Friday, October 26, 2007

The librarian never rests

I'm at home.Brrring. Brrrring. "Hello."
"Hi is Mary there?"
"I'm sorry, you must have the wrong number."Brrring.
"Hi, is Mary there?"
"What number are you dialing, hon?"
"Insert my phone #."
"I'm sorry, hon, you must have the wrong number because there's no Mary here."
Chat with mom for awhile, then Brrrring.
"Hi, is this Mary Smith's number."
"No, this is Mrs. Librarian's number, but wait, I can give you Mary's number."
"Oh, is this Mrs. Librarian?"
"Yes it is."
"Okay, here you go XXX-XXXX."
"Thank you, Mrs. Librarian."
"You're welcome, hon."

It's really not that small a town.
"Mary" is my son's best friend's little sister. I'm left wondering how my number wound up next to Mary's name somewhere.

The town I grew up in is that small. When we were really little, we still had an operator who would connect you. My sister once picked up the phone at about age 2 and said "Hello," and a voice said "Suzanne Thompson (name changed to protect the guilty), hang up that phone right now." Scared her half to death. My Godmother was the operator.

If you dial the wrong number in Berne, the person who answers will be your 4th cousin twice removed and will probably recognize your voice.

Wednesday, October 24, 2007

Use the whole book or find a different one

I originally posted this on a librarian list, but it is relevent to my Idealism post from last year and expresses my feelings about the whole topic a little bit more clearly, if not necessarily more eloquently.

Two parents brought me books this week that their 11th grade sons are reading in English. One is on a "pick one of these 5 books" list, the other is required reading for the class. The first book is Water for Elephants. The second is Memoirs of a Geisha. Both have pretty explicit sex scenes. They wanted my opinion. Both parents were told by the school that the principal has read the books and approved them, that they have been approved by the school board, and that they are college level courses that therefore have more mature themes.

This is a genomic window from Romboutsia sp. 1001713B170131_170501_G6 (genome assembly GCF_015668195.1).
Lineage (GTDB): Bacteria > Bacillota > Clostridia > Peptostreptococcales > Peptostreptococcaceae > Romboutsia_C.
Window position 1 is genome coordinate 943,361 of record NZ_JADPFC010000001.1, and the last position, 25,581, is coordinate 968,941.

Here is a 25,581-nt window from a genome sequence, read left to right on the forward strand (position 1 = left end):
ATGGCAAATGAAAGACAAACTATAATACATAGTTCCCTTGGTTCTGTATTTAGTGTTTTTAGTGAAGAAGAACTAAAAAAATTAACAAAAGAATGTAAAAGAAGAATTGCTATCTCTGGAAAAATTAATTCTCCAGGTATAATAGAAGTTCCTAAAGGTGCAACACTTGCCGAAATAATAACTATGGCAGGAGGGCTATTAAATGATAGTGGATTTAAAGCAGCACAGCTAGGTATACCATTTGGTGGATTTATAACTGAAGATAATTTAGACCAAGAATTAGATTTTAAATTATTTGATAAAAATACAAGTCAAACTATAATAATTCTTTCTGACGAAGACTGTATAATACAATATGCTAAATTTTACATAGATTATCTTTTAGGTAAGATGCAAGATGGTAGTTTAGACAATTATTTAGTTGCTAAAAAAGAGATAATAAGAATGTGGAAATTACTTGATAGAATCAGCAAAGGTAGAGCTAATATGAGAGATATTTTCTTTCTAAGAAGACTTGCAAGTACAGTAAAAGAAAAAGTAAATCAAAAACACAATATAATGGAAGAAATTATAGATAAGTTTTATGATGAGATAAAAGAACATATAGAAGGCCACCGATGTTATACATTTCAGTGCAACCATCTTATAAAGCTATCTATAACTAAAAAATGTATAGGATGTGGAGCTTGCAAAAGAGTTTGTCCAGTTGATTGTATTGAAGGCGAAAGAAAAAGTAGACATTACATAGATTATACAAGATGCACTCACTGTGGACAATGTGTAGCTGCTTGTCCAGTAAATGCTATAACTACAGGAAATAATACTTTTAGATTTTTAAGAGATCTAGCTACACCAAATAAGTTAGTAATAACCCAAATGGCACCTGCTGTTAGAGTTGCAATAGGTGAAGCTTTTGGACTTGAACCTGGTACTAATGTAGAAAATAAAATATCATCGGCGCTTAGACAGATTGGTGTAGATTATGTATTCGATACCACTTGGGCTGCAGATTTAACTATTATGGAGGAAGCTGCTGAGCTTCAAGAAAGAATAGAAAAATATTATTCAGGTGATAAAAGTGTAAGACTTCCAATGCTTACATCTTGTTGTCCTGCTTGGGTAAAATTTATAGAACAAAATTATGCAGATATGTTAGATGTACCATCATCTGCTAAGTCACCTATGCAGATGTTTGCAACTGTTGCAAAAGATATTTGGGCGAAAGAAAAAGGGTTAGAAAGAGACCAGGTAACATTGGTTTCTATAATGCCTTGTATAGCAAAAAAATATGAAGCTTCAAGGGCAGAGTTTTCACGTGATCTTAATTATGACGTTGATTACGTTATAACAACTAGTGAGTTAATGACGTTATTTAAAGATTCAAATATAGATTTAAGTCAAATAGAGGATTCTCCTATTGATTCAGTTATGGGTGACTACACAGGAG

I had a similar issue with my own son last year with Ragtime, and I told both parents the same thing I told the teacher at the time. My problem isn't with the scenes in the book. My problem is that they admit outright that they don't discuss them. Um, in college they would. They'd talk about exploitation of women, both historically and today. They'd talk about how the language used pulls the reader out of the scene (the use of anatomically correct words in the middle of a striptease) to become a more critical observor of what's happening in it. Instead, they pretend the scenes don't exist and don't help the students deal with any emotions that might be evoked (like the teen who went home and told his parents he'd been learning about the meaninglessness of life (The French Lieutenant's Woman) and was now trying to figure out a painless way of ending it all).

What a great opportunity to have a school counselor come in and discuss the fact that things in books and the news can trigger emotions that can be confusing and talk about ways to deal with all of that. Instead, they just moved on to another book, totally oblivious to the impact that book had had upon this young man. I'm certainly NOT saying that they shouldn't have read that book. If they hadn't, the boy might not have gone to his parents in time to get help. But what about all the students who don't know where to turn when these things happen?

I don't want those parents to demand that the books be removed from the curriculum. I want them to demand that they be used to teach and discuss and open minds. Rather than hoping that most parents won't bother to read the books, I'd like to see the school invite the parents to be part of a book discussion held some evening so that they can see that the books do have something to offer besides lurid sex scenes.

I also told both parents that if the schools aren't discussing those scenes with their children (and they aren't - they tell them to turn the page if something disturbs them), they should do so themselves. What a great opportunity to share your own morals and outrage and sadness, etc., in a nonconfrontational, nonpersonal setting.